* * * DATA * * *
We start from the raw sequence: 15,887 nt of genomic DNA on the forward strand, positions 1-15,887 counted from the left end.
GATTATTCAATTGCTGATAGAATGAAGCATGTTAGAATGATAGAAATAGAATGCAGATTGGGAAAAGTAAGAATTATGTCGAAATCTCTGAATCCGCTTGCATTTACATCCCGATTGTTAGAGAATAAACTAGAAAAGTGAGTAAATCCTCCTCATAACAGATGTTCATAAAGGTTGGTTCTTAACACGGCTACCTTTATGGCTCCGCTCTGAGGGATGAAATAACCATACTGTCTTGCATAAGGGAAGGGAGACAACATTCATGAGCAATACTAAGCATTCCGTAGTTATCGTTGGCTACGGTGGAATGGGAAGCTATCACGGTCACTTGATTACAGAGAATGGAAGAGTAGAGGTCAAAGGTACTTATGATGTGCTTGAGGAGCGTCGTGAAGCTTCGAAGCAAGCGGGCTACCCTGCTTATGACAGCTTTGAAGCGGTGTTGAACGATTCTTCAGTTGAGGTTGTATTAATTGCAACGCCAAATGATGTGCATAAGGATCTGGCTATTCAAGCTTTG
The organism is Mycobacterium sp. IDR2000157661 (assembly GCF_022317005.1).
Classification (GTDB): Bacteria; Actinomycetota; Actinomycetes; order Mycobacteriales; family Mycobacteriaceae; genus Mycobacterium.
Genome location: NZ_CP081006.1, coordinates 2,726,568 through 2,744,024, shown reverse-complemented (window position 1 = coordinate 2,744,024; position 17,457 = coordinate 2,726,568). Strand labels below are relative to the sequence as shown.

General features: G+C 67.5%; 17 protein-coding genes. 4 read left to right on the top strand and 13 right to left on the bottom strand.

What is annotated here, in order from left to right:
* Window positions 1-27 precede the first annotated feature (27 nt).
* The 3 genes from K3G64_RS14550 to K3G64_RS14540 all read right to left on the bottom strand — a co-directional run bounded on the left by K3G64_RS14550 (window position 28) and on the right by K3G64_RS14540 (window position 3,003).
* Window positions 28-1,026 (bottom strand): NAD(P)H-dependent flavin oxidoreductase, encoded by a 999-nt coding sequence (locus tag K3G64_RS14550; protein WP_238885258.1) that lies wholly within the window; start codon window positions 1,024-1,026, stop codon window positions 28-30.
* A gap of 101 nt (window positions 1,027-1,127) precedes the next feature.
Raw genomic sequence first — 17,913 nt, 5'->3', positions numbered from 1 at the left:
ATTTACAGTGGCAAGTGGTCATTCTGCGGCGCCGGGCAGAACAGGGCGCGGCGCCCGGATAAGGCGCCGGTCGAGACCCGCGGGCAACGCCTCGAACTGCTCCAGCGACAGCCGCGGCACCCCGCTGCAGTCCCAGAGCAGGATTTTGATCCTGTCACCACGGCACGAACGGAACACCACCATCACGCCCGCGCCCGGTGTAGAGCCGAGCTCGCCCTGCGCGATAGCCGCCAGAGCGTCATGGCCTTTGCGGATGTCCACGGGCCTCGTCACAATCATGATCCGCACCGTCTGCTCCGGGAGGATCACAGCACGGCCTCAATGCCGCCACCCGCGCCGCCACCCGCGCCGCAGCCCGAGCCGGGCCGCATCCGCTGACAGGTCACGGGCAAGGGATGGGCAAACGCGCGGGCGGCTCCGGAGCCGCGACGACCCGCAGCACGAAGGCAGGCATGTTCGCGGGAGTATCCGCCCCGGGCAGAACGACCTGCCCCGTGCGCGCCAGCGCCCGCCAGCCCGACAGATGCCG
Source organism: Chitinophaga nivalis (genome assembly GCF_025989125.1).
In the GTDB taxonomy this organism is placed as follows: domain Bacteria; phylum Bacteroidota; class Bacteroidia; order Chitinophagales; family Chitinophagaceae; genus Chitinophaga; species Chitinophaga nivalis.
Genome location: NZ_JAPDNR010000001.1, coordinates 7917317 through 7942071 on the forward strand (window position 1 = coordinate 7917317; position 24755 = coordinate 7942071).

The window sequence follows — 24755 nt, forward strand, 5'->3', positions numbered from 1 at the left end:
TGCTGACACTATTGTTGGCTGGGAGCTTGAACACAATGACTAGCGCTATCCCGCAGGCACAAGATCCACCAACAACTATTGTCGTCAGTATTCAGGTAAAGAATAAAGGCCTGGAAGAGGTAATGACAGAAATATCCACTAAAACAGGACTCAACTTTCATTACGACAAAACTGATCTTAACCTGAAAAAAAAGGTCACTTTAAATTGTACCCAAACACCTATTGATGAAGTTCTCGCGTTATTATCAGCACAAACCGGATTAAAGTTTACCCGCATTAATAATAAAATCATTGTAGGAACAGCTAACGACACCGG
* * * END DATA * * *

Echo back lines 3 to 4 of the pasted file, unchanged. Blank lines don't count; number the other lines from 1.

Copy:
The organism is Mycobacterium sp. IDR2000157661 (assembly GCF_022317005.1).
Classification (GTDB): Bacteria; Actinomycetota; Actinomycetes; order Mycobacteriales; family Mycobacteriaceae; genus Mycobacterium.